Preview: Originalism and the Supreme Court's October 2018 Term
Looking at the cases granted review so far for the the Supreme Court's upcoming term, it does not appear that this year will rival last year in terms of high-profile cases. Nonetheless, there are several of originalist interest. (A full list of granted cases is available from SCOTUSblog here). Here are four worth watching:
Gundy v. U.S., No. 17-6086, to be argued October 2 (next Tuesday). Question presented: "Whether the federal Sex Offender Registration and Notification Act’s delegation of authority to the attorney general to issue regulations under 42 U.S.C. § 16913 violates the nondelegation doctrine."
This case provides an opportunity for a narrow resurrection of the nondelegation doctrine, and perhaps invites a broader historical inquiry into the doctrine's original foundations. A decision for the challenger has little chance of reestablishing a broad nondelegation doctrine because a narrow resolution is available -- the challenged statute appears to provide literally no guidance to the attorney general and so might be unconstitutional even under very permissive versions of the doctrine. But any victory for a challenger under the nondelegation doctrine, even a narrow one, would put the doctrine back on the table in a way it hasn't been since the regrettable (to many originalists) decision in Whitman v. American Trucking.
This case is a direct invitation to consider the historical foundations of the separate sovereigns doctrine. I have no opinion on the merits, except that the doctrine as it currently stands seems to be something invented by the Court, not on anything based on text or history. Whether or not the doctrine is found to have adequate historical foundations, the result may give the law in this area a more sound originalist basis.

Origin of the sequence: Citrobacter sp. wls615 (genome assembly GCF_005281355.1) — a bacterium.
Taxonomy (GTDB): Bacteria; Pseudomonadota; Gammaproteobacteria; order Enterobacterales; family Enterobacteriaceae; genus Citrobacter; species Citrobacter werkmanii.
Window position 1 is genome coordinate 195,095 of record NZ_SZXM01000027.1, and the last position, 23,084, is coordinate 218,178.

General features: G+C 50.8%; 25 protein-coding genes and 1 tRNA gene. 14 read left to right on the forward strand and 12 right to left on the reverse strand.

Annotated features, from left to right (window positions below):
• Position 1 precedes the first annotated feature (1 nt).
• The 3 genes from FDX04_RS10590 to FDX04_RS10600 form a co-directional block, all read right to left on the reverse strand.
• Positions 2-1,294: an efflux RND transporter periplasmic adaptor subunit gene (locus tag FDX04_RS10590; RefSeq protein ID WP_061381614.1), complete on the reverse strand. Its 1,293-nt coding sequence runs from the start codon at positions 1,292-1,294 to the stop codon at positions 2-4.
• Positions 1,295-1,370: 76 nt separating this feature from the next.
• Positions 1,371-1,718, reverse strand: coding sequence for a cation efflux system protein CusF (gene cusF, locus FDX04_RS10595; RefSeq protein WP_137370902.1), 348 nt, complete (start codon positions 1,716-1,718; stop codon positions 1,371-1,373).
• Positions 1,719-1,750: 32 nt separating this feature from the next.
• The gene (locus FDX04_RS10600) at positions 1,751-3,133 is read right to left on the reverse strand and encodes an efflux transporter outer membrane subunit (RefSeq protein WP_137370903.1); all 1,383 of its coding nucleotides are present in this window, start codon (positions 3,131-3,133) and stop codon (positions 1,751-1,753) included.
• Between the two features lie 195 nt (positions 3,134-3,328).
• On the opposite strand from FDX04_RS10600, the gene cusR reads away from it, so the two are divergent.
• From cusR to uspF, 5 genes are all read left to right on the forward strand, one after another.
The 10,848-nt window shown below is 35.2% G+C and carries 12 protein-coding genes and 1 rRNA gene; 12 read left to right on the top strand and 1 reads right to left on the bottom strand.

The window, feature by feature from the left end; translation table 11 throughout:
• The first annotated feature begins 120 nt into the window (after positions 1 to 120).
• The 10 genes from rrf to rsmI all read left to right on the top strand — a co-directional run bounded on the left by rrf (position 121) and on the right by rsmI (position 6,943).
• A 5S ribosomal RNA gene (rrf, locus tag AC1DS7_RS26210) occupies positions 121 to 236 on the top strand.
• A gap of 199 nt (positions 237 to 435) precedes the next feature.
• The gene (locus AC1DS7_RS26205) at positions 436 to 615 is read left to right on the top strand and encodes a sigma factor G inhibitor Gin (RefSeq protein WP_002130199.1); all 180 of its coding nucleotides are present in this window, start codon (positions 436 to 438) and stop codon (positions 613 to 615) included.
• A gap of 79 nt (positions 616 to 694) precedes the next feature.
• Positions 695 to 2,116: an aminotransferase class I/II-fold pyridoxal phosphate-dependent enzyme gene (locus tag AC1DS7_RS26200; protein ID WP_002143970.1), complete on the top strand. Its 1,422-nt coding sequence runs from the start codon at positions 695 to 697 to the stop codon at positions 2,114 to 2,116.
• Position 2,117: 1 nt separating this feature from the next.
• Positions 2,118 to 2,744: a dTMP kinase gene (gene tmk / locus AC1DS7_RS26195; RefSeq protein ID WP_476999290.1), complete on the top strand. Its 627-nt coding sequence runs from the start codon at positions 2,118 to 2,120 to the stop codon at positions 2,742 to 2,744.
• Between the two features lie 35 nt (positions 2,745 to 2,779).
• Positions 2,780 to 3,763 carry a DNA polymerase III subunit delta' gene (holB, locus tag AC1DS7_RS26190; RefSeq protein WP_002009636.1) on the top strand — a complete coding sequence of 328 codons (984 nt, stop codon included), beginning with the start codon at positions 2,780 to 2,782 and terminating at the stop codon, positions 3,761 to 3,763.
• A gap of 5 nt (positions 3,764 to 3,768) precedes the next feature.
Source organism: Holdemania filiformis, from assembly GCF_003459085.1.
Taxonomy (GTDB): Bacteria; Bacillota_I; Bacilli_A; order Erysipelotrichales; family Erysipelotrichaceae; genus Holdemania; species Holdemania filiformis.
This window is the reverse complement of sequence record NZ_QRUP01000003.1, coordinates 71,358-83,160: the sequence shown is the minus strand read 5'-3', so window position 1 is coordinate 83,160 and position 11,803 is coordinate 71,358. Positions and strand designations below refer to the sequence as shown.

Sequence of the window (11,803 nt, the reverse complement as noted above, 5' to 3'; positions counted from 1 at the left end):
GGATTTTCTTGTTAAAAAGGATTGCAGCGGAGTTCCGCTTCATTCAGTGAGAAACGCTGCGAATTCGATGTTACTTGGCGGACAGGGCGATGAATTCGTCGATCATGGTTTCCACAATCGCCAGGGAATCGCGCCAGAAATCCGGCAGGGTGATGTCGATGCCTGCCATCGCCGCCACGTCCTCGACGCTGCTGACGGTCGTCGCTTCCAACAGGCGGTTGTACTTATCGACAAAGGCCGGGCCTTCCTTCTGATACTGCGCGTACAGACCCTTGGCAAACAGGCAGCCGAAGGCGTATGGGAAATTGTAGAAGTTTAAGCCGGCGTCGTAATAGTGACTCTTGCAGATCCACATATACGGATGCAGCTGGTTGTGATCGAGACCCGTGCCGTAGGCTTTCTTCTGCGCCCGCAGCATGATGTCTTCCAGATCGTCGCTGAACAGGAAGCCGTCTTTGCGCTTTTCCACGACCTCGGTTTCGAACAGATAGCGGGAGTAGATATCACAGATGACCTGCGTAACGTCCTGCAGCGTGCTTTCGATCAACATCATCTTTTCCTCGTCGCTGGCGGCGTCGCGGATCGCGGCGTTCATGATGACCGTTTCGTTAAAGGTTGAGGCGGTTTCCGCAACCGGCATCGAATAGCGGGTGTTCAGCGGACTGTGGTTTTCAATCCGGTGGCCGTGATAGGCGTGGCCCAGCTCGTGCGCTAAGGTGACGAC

Timbs v. Indiana, No. 17-1091, argument not yet calendared. Question presented: "Whether the Eighth Amendment’s excessive fines clause is incorporated against the states under the Fourteenth Amendment."
The non-incorporation of the excessive fines clause seems like a bizarre anomaly -- if one accepts incorporation generally, it's hard to think of a reason why this clause in particular would not be incorporated. The case offers an opportunity to, as Justice Scalia used to say, "clean up the law."
Franchise Tax Board of California v. Hyatt, No. 17-1299, argument not yet calendared. Question presented: "Whether Nevada v. Hall, which permits a sovereign state to be haled into another state’s courts without its consent, should be overruled."
This is another area that invites "clean up" and better historical analysis (although as William Baude and Stephen Sachs argue in an amicus brief, perhaps this is not the right case for it).
In sum, the term so far offers several opportunities to move the law in originalist directions -- and as none of the cases have a strong political valence, perhaps they offer the prospect of broad agreement among the Justices.